WASHINGTON -- Hillary Clinton cleared another major hurdle in a week full of them Thursday when she avoided giving Republicans any ammunition to use against her during a grueling 11 hours of testimony before the House Select Committee on Benghazi.
The hearing, which began at 10:00 a.m. ET, stretched deep into the evening as Republicans grilled Clinton on everything on what have now become well-known conservative hobby horses in the larger Benghazi controversy.
All Republicans needed was one stray moment – like the one from Clinton’s 2013 hearing on Benghazi when she declared “what difference does it make” and created fodder for GOP attack ads – but instead she maintained her composure during a full day in the hot seat.
Little new was revealed about the Sept. 11, 2012 attack on U.S. government facilities in the Libyan cities, and even committee chairman, Republican Rep. Trey Gowdy, struggled to say what new he had learned from the hearing when asked by reporters afterwards.
Democrats were outright hostile. “What we've learned here is, well, nothing, frankly,” Democratic Rep. Adam Smith fumed during the proceedings.
Some Democrats had expected the committee’s Republicans to focus on less controversial issues, in light of major questions about the committee’s credibility raised by Republican members of Congress. But the GOP majority asked the kind of questions one might expect them to ask if they were seeking to damage Clinton.
Gowdy seemed intent on defending the committee’s existence after seven other congressional committees investigated the matter previously.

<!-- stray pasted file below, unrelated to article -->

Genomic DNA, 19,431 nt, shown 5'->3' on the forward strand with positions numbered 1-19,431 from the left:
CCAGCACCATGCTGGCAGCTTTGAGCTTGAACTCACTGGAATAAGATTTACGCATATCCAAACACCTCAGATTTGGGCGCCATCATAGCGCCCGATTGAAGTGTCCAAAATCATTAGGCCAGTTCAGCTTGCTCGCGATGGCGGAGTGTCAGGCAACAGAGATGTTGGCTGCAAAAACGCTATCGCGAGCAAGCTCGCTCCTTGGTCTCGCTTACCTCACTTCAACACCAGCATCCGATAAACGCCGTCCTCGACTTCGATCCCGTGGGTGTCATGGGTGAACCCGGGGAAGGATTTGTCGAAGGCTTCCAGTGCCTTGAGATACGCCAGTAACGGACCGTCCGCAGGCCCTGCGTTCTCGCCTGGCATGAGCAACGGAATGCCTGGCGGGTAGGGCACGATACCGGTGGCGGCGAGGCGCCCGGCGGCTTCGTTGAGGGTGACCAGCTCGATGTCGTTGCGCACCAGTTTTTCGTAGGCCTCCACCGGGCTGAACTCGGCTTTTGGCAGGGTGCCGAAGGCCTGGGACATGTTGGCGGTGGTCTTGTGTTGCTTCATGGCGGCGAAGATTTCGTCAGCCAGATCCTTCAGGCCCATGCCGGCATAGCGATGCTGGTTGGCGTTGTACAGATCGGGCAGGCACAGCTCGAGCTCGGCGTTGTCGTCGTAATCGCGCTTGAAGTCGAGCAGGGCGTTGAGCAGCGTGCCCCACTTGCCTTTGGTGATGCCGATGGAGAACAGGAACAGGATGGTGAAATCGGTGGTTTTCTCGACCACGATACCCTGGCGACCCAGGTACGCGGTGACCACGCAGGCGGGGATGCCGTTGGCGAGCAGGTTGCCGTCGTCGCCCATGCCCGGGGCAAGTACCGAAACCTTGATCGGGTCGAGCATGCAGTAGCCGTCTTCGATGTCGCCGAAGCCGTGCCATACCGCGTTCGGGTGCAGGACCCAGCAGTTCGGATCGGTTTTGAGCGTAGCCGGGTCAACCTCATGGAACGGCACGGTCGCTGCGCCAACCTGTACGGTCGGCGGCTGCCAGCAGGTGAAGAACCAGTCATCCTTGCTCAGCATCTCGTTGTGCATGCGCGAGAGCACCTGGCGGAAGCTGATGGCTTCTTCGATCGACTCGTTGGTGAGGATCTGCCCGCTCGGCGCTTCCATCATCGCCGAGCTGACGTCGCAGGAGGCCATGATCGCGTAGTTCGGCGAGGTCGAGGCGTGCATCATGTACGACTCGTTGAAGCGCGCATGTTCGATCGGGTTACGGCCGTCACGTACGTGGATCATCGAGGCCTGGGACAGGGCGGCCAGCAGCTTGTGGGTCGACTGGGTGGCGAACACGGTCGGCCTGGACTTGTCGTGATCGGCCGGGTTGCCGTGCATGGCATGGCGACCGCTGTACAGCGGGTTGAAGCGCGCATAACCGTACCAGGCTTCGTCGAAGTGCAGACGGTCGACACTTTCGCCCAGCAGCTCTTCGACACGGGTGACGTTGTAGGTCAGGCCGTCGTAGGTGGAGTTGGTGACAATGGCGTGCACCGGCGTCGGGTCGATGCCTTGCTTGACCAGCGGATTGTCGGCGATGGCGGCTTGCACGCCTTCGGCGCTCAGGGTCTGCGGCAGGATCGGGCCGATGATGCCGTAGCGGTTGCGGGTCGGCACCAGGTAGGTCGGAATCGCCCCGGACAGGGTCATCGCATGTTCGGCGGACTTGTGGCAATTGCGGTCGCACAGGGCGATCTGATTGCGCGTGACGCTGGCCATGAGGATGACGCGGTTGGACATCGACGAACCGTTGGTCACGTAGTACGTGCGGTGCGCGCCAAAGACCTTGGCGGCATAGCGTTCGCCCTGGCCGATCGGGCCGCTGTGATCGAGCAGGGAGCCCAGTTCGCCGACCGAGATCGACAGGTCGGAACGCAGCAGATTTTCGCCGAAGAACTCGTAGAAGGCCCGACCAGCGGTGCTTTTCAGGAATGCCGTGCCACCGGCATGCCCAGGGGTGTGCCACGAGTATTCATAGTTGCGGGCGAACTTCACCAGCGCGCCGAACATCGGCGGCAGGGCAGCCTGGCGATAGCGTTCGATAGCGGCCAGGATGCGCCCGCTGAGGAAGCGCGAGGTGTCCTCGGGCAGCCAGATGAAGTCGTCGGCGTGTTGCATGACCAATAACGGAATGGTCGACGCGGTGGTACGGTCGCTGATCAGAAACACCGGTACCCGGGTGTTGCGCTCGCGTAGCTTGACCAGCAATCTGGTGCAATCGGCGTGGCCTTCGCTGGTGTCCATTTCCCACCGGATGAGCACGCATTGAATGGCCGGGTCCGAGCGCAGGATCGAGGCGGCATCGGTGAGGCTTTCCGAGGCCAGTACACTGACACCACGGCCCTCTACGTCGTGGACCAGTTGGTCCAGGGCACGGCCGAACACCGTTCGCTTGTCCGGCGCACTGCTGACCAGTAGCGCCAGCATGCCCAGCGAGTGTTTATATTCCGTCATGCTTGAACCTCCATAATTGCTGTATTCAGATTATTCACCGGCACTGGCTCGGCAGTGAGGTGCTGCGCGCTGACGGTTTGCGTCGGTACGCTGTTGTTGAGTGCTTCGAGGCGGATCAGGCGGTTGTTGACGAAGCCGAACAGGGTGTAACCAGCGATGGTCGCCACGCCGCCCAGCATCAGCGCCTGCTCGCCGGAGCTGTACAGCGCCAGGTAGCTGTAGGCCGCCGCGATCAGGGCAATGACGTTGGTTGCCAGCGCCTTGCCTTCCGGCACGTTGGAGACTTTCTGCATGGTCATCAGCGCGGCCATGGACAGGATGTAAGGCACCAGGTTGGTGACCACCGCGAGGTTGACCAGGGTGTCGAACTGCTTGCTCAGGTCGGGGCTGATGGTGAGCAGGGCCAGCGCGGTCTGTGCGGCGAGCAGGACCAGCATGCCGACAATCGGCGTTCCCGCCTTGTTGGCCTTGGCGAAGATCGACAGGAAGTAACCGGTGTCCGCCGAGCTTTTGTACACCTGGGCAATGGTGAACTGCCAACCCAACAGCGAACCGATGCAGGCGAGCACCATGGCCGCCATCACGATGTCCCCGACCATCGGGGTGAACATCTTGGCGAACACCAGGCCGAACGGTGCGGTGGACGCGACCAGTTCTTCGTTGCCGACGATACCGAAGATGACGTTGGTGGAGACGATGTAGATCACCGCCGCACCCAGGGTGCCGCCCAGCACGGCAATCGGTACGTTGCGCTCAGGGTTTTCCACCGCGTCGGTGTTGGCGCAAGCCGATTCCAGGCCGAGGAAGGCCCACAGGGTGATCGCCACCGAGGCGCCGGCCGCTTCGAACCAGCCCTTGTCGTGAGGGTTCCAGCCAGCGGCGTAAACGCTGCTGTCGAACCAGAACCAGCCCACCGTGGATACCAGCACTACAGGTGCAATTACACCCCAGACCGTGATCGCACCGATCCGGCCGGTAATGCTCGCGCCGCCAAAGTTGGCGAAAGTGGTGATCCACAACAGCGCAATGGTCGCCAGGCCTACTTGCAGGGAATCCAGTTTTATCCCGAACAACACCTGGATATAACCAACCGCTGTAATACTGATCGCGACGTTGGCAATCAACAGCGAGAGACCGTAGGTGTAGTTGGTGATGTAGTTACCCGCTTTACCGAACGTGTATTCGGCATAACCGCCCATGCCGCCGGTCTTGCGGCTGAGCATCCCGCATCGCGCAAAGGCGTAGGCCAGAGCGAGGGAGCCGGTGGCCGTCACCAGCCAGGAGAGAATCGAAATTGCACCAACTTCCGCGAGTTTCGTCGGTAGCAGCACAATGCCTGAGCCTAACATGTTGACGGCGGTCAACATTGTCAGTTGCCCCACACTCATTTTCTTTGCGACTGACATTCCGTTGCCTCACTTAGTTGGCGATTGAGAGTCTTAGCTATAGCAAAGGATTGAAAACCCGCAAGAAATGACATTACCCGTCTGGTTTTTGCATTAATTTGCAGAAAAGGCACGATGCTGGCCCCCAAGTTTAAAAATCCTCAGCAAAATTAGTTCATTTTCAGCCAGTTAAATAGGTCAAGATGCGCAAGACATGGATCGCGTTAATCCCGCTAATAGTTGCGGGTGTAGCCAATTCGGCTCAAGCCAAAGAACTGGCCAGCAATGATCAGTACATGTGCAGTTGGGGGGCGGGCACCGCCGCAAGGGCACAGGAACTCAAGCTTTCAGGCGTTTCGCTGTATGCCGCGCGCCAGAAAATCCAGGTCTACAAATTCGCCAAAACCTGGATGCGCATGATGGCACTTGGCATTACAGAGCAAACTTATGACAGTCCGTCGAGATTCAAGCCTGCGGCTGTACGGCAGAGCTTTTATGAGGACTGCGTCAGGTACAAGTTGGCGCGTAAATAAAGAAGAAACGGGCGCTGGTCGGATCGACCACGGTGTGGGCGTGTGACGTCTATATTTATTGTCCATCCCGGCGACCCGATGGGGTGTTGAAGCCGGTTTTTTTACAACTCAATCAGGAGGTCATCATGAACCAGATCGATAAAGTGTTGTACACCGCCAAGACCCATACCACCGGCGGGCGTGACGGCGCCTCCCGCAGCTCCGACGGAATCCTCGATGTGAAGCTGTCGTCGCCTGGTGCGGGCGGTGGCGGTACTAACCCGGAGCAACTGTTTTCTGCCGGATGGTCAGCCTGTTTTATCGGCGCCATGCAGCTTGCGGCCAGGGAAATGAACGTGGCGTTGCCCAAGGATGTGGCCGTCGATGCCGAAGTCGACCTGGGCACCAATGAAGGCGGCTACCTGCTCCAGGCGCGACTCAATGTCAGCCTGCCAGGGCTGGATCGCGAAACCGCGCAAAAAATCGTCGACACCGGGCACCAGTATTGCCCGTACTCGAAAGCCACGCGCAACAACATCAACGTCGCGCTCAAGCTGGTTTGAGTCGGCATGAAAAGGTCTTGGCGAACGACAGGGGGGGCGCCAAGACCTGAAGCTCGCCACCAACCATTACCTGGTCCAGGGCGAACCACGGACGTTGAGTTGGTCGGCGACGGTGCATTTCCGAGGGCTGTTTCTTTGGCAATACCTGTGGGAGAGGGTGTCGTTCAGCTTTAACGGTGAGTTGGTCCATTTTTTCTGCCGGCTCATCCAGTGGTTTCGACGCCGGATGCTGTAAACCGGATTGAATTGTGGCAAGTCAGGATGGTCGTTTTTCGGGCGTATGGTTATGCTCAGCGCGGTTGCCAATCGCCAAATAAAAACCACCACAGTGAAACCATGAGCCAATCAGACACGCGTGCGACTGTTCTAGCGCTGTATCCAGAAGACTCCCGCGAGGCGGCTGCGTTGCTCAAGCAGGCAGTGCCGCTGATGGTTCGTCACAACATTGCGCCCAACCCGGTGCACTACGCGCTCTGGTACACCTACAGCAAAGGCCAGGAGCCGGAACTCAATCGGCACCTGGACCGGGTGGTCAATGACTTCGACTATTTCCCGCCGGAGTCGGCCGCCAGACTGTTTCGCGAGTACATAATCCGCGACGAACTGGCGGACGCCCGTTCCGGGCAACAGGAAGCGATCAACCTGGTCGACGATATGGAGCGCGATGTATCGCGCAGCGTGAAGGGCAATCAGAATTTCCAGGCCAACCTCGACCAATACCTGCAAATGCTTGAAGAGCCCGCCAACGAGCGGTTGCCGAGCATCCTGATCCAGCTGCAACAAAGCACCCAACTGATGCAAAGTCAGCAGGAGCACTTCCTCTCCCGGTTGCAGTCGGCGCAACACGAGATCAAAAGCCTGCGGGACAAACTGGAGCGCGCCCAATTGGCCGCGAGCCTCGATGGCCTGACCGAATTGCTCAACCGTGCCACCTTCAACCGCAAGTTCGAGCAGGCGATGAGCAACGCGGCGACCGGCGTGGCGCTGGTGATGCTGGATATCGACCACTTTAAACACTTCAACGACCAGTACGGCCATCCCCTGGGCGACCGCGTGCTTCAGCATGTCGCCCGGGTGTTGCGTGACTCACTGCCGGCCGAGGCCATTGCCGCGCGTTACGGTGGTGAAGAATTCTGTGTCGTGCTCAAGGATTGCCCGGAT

Republicans’ most pointed questions came on the subject of Sidney Blumenthal, the former Clinton White House adviser who forwarded Clinton emails about Libya. "I just don’t understand the preoccupation with Blumenthal. You would think he was in Benghazi, manning the barricades,” quipped Rep. Adam Schiff as the committee’s hearing entered its eighth hour.
Clinton was all smiles as she left and reentered the room during breaks, and spoke in measured calm tones throughout. Clinton spokesperson Brian Fallon marveled that Republicans were focusing on what he dubbed “conspiracy theories,” which only resonate among conservatives.
As the hearing dragged into its ninth hour, there were brief glimpses of frustration visible under Clinton’s otherwise sober and dry delivery. “It's the same answer I've been giving all day," she said flatly in response to one question.
The only real fireworks came between members of Congress, as the top Republican and Democrat on the committee sparred over whether to release the transcript of Blumenthal’s private testimony before the committee.
The hearing comes as Clinton’s once faltering presidential bid has hit a run of good fortune.
The day before she testified, Vice President Joe Biden, who would have been her biggest threat in a Democratic primary, bowed out of a presidential run, removing a key obstacle to her path to the nomination. A week earlier, Clinton turned in a strong performance in the first Democratic presidential debate that solidified her spot at the top of the presidential primary field and calmed jittery progressive voters.
There will be no rest for Clinton, however, as she’s set to address a Democratic National Committee and a rally with Rep. Terry McAuliffe in the Virginia suburbs outside Washington. Then she’s off to Iowa for the Jefferson-Jackson dinner, a key Democratic event featuring all four declared presidential candidates. She typically performs well in these events, and will enter the Hy-Vee Hall in Des Moines riding a wave of momentum.
And if Clinton aides really feel like celebrating, former President Bill Clinton will be rallying supporters with pop star Katy Perry before the event.